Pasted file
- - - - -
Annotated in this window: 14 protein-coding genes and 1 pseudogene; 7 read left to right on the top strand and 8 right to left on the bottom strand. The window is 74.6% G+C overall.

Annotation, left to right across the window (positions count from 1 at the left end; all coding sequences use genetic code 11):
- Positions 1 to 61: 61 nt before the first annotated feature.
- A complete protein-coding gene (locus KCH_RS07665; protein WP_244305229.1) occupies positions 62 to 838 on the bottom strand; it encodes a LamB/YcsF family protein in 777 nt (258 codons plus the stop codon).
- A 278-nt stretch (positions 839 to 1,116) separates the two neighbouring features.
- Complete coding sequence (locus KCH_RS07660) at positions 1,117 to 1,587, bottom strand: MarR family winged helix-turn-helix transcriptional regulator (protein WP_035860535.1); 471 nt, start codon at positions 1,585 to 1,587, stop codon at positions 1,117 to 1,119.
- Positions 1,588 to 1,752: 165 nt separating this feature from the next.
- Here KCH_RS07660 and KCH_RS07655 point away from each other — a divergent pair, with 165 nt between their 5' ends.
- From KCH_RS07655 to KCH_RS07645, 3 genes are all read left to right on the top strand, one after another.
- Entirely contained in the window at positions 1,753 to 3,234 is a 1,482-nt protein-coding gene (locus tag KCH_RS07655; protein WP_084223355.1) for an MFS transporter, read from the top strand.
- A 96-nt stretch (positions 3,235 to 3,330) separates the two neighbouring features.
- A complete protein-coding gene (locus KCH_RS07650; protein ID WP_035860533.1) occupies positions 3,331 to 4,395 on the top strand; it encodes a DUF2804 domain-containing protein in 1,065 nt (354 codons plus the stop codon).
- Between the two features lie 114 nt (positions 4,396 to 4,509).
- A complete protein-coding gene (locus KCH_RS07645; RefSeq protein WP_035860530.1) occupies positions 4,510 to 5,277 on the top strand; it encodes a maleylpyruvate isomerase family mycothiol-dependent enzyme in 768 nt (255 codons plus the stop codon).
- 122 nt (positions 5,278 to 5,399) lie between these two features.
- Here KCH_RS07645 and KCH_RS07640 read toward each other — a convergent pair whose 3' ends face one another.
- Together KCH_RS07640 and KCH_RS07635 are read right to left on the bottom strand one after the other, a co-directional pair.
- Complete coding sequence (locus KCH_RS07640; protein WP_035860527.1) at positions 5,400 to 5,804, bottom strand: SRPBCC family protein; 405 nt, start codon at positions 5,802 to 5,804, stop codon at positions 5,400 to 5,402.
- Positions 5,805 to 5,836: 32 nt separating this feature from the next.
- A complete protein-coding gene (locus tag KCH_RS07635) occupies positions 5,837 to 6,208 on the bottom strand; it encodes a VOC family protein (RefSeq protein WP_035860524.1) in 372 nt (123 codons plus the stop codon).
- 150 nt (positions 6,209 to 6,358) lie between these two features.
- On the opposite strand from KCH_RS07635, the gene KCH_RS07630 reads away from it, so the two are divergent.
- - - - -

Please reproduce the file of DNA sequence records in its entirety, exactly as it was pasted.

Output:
Annotated in this window: 14 protein-coding genes and 1 pseudogene; 7 read left to right on the top strand and 8 right to left on the bottom strand. The window is 74.6% G+C overall.

Annotation, left to right across the window (positions count from 1 at the left end; all coding sequences use genetic code 11):
- Positions 1 to 61: 61 nt before the first annotated feature.
- A complete protein-coding gene (locus KCH_RS07665; protein WP_244305229.1) occupies positions 62 to 838 on the bottom strand; it encodes a LamB/YcsF family protein in 777 nt (258 codons plus the stop codon).
- A 278-nt stretch (positions 839 to 1,116) separates the two neighbouring features.
- Complete coding sequence (locus KCH_RS07660) at positions 1,117 to 1,587, bottom strand: MarR family winged helix-turn-helix transcriptional regulator (protein WP_035860535.1); 471 nt, start codon at positions 1,585 to 1,587, stop codon at positions 1,117 to 1,119.
- Positions 1,588 to 1,752: 165 nt separating this feature from the next.
- Here KCH_RS07660 and KCH_RS07655 point away from each other — a divergent pair, with 165 nt between their 5' ends.
- From KCH_RS07655 to KCH_RS07645, 3 genes are all read left to right on the top strand, one after another.
- Entirely contained in the window at positions 1,753 to 3,234 is a 1,482-nt protein-coding gene (locus tag KCH_RS07655; protein WP_084223355.1) for an MFS transporter, read from the top strand.
- A 96-nt stretch (positions 3,235 to 3,330) separates the two neighbouring features.
- A complete protein-coding gene (locus KCH_RS07650; protein ID WP_035860533.1) occupies positions 3,331 to 4,395 on the top strand; it encodes a DUF2804 domain-containing protein in 1,065 nt (354 codons plus the stop codon).
- Between the two features lie 114 nt (positions 4,396 to 4,509).
- A complete protein-coding gene (locus KCH_RS07645; RefSeq protein WP_035860530.1) occupies positions 4,510 to 5,277 on the top strand; it encodes a maleylpyruvate isomerase family mycothiol-dependent enzyme in 768 nt (255 codons plus the stop codon).
- 122 nt (positions 5,278 to 5,399) lie between these two features.
- Here KCH_RS07645 and KCH_RS07640 read toward each other — a convergent pair whose 3' ends face one another.
- Together KCH_RS07640 and KCH_RS07635 are read right to left on the bottom strand one after the other, a co-directional pair.
- Complete coding sequence (locus KCH_RS07640; protein WP_035860527.1) at positions 5,400 to 5,804, bottom strand: SRPBCC family protein; 405 nt, start codon at positions 5,802 to 5,804, stop codon at positions 5,400 to 5,402.
- Positions 5,805 to 5,836: 32 nt separating this feature from the next.
- A complete protein-coding gene (locus tag KCH_RS07635) occupies positions 5,837 to 6,208 on the bottom strand; it encodes a VOC family protein (RefSeq protein WP_035860524.1) in 372 nt (123 codons plus the stop codon).
- 150 nt (positions 6,209 to 6,358) lie between these two features.
- On the opposite strand from KCH_RS07635, the gene KCH_RS07630 reads away from it, so the two are divergent.